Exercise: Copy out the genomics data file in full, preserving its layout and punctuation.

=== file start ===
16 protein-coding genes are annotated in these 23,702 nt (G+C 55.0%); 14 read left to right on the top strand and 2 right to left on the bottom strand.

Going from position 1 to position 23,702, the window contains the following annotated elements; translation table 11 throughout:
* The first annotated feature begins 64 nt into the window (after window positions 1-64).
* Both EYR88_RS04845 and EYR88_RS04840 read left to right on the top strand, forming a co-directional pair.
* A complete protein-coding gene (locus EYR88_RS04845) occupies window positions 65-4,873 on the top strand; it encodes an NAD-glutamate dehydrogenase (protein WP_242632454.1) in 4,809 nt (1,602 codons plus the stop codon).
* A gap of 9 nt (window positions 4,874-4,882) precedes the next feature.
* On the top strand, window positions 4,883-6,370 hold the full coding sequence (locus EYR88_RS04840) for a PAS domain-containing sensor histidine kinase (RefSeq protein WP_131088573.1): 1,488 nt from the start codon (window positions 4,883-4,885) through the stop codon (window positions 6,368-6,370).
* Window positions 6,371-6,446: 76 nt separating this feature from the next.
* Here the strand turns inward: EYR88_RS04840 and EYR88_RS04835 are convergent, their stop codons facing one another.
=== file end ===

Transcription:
16 protein-coding genes are annotated in these 23,702 nt (G+C 55.0%); 14 read left to right on the top strand and 2 right to left on the bottom strand.

Going from position 1 to position 23,702, the window contains the following annotated elements; translation table 11 throughout:
* The first annotated feature begins 64 nt into the window (after window positions 1-64).
* Both EYR88_RS04845 and EYR88_RS04840 read left to right on the top strand, forming a co-directional pair.
* A complete protein-coding gene (locus EYR88_RS04845) occupies window positions 65-4,873 on the top strand; it encodes an NAD-glutamate dehydrogenase (protein WP_242632454.1) in 4,809 nt (1,602 codons plus the stop codon).
* A gap of 9 nt (window positions 4,874-4,882) precedes the next feature.
* On the top strand, window positions 4,883-6,370 hold the full coding sequence (locus EYR88_RS04840) for a PAS domain-containing sensor histidine kinase (RefSeq protein WP_131088573.1): 1,488 nt from the start codon (window positions 4,883-4,885) through the stop codon (window positions 6,368-6,370).
* Window positions 6,371-6,446: 76 nt separating this feature from the next.
* Here the strand turns inward: EYR88_RS04840 and EYR88_RS04835 are convergent, their stop codons facing one another.